Before the  Norman Conquest of 1066, England was ruled by Edward (now known as Edward the Confessor).  Edward was related through his mother Emma to Duke William of Normandy and the Duke believed he was Edward’s heir and had a right to England’s crown upon his death. Like all the other English kings, Edward’s Earl’s were pesky and troublesome, and the most powerful of them was the Earl of Wessex. Godwin had plenty of sons, two of whom caused quite a bit of mischief of their own, but the son who inherited the earldom was Harold – and that is who this book is about.

Harold loved Edith Swan-Neck, a woman who was *beneath* his station and he could not wed her in the eyes of the church, but they were handfasted and lived as man and wife. The English earls wanted none of Duke William upon Edward’s death, so they elected Harold as king and thus begin the events leading up to the Norman Conquest. That’s a very basic rundown and of course there’s a whole lot more to it than that but you know what I always say – read it for yourself.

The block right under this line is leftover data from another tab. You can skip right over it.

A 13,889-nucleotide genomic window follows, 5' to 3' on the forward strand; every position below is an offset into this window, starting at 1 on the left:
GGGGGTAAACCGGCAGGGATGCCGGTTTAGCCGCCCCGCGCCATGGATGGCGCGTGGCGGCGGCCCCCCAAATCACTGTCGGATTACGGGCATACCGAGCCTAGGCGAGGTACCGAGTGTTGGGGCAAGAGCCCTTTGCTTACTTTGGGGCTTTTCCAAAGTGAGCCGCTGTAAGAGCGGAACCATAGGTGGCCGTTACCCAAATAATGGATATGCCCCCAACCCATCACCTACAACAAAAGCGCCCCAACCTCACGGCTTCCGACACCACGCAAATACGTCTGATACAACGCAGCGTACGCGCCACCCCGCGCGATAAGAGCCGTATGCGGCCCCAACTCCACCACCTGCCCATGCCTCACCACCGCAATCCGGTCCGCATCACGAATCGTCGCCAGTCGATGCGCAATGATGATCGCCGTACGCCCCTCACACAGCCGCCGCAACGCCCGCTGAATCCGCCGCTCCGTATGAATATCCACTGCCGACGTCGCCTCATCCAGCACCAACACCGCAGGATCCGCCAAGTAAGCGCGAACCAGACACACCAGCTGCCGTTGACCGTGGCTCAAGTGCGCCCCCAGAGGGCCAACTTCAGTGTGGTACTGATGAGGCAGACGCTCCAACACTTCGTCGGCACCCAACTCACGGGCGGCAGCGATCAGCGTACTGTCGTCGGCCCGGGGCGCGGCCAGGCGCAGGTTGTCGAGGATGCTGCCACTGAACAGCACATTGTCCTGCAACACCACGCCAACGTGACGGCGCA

This book is written from the point of view of several characters, Harold and Edith’s being the main ones, along with Edward and William and a few others. I’m not terribly fond of first person narratives, although Godwin did handle these quite nicely and gives the reader a well-rounded look at each side of the *coin*. While I found the author’s prose very lyrical, the story telling was a bit too slow paced and in the end I just wasn’t pulled into the story as much as I’d like to be, nor did I pick up on a lot of *grand passion* between the pair. Perhaps it’s because I came into this book after having read Valerie Anand’s Gildenford as well as Helen Hollick’s fabulous Harold the King, but this one just falls short in comparison to those two. A good book, just not a great one. 3/5 stars.FTC, if you must know – I got it from the library.

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